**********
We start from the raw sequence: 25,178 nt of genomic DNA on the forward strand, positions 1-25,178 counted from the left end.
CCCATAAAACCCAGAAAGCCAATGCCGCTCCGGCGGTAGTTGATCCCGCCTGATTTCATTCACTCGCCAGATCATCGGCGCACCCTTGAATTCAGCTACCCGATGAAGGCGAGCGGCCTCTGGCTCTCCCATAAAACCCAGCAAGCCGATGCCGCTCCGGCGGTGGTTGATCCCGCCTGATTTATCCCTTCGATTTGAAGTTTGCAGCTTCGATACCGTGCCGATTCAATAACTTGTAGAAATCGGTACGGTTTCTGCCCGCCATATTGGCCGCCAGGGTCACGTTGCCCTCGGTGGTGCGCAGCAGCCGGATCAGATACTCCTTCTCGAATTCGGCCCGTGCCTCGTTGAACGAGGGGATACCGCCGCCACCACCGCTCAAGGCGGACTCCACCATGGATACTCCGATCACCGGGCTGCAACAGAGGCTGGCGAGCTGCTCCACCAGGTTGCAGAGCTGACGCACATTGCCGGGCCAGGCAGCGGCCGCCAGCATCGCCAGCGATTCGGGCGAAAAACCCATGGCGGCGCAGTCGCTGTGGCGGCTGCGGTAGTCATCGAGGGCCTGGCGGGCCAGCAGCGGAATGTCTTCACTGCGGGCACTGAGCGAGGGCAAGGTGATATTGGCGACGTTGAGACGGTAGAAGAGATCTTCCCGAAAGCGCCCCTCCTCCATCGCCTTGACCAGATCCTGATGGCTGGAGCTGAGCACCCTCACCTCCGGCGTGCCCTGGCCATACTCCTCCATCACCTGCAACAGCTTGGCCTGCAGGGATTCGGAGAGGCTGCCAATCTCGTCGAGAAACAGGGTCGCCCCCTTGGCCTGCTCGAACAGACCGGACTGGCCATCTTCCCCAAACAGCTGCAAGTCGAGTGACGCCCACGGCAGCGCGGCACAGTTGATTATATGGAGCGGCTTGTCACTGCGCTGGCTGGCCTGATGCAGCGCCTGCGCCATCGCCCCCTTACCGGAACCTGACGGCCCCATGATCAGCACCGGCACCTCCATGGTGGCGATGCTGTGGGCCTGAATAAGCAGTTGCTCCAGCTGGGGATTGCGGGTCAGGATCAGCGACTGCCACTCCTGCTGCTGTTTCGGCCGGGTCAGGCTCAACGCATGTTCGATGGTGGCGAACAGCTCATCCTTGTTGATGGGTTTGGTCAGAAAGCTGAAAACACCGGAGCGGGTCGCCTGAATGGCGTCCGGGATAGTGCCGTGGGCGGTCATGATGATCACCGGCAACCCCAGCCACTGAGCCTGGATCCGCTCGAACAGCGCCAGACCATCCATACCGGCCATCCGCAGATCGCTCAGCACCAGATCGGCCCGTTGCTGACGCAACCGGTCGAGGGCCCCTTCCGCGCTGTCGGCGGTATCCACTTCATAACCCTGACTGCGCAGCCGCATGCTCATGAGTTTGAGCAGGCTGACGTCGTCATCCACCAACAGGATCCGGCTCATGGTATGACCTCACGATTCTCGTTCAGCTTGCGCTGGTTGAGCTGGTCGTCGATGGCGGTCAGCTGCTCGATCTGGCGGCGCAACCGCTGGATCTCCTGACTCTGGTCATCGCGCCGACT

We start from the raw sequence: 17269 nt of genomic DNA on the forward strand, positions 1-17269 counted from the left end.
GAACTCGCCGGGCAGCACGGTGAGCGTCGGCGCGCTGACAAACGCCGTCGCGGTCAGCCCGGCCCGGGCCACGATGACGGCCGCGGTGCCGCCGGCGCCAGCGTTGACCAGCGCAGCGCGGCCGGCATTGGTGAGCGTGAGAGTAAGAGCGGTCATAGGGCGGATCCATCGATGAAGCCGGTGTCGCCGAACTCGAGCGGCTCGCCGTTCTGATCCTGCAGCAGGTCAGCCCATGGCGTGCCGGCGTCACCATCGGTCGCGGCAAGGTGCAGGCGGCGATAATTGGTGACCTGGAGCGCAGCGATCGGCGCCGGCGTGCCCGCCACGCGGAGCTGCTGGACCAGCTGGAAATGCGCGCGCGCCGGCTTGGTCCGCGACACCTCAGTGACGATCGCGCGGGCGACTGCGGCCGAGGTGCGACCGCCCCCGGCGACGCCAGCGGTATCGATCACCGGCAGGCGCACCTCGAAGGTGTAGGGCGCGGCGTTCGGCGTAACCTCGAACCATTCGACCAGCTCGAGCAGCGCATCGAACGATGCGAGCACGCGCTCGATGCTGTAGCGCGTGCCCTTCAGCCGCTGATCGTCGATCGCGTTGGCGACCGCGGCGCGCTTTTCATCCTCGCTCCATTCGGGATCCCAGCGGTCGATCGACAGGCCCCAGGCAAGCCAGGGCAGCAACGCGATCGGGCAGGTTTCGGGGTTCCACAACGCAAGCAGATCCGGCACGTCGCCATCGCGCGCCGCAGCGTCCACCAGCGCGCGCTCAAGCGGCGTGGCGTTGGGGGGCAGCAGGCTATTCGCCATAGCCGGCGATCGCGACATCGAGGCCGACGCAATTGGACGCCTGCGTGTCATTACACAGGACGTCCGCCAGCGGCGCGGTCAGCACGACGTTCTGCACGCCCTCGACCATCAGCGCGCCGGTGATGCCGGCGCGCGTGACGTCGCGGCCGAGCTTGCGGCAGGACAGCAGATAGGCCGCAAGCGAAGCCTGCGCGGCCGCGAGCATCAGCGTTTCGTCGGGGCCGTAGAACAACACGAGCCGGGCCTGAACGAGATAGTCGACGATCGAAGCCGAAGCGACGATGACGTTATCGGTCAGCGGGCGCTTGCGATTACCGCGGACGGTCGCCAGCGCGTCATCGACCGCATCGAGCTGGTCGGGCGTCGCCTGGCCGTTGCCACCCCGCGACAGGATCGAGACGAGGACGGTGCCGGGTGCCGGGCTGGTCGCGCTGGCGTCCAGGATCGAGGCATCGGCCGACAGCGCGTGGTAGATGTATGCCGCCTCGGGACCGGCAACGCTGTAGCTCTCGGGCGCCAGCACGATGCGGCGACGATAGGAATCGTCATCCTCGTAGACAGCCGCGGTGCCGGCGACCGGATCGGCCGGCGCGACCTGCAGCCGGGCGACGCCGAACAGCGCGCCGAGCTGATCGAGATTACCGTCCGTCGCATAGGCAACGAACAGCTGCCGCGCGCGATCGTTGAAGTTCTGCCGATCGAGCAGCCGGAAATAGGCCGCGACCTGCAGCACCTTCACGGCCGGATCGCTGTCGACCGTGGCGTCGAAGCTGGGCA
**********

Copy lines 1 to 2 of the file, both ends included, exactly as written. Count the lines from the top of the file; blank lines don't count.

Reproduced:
We start from the raw sequence: 25,178 nt of genomic DNA on the forward strand, positions 1-25,178 counted from the left end.
CCCATAAAACCCAGAAAGCCAATGCCGCTCCGGCGGTAGTTGATCCCGCCTGATTTCATTCACTCGCCAGATCATCGGCGCACCCTTGAATTCAGCTACCCGATGAAGGCGAGCGGCCTCTGGCTCTCCCATAAAACCCAGCAAGCCGATGCCGCTCCGGCGGTGGTTGATCCCGCCTGATTTATCCCTTCGATTTGAAGTTTGCAGCTTCGATACCGTGCCGATTCAATAACTTGTAGAAATCGGTACGGTTTCTGCCCGCCATATTGGCCGCCAGGGTCACGTTGCCCTCGGTGGTGCGCAGCAGCCGGATCAGATACTCCTTCTCGAATTCGGCCCGTGCCTCGTTGAACGAGGGGATACCGCCGCCACCACCGCTCAAGGCGGACTCCACCATGGATACTCCGATCACCGGGCTGCAACAGAGGCTGGCGAGCTGCTCCACCAGGTTGCAGAGCTGACGCACATTGCCGGGCCAGGCAGCGGCCGCCAGCATCGCCAGCGATTCGGGCGAAAAACCCATGGCGGCGCAGTCGCTGTGGCGGCTGCGGTAGTCATCGAGGGCCTGGCGGGCCAGCAGCGGAATGTCTTCACTGCGGGCACTGAGCGAGGGCAAGGTGATATTGGCGACGTTGAGACGGTAGAAGAGATCTTCCCGAAAGCGCCCCTCCTCCATCGCCTTGACCAGATCCTGATGGCTGGAGCTGAGCACCCTCACCTCCGGCGTGCCCTGGCCATACTCCTCCATCACCTGCAACAGCTTGGCCTGCAGGGATTCGGAGAGGCTGCCAATCTCGTCGAGAAACAGGGTCGCCCCCTTGGCCTGCTCGAACAGACCGGACTGGCCATCTTCCCCAAACAGCTGCAAGTCGAGTGACGCCCACGGCAGCGCGGCACAGTTGATTATATGGAGCGGCTTGTCACTGCGCTGGCTGGCCTGATGCAGCGCCTGCGCCATCGCCCCCTTACCGGAACCTGACGGCCCCATGATCAGCACCGGCACCTCCATGGTGGCGATGCTGTGGGCCTGAATAAGCAGTTGCTCCAGCTGGGGATTGCGGGTCAGGATCAGCGACTGCCACTCCTGCTGCTGTTTCGGCCGGGTCAGGCTCAACGCATGTTCGATGGTGGCGAACAGCTCATCCTTGTTGATGGGTTTGGTCAGAAAGCTGAAAACACCGGAGCGGGTCGCCTGAATGGCGTCCGGGATAGTGCCGTGGGCGGTCATGATGATCACCGGCAACCCCAGCCACTGAGCCTGGATCCGCTCGAACAGCGCCAGACCATCCATACCGGCCATCCGCAGATCGCTCAGCACCAGATCGGCCCGTTGCTGACGCAACCGGTCGAGGGCCCCTTCCGCGCTGTCGGCGGTATCCACTTCATAACCCTGACTGCGCAGCCGCATGCTCATGAGTTTGAGCAGGCTGACGTCGTCATCCACCAACAGGATCCGGCTCATGGTATGACCTCACGATTCTCGTTCAGCTTGCGCTGGTTGAGCTGGTCGTCGATGGCGGTCAGCTGCTCGATCTGGCGGCGCAACCGCTGGATCTCCTGACTCTGGTCATCGCGCCGACT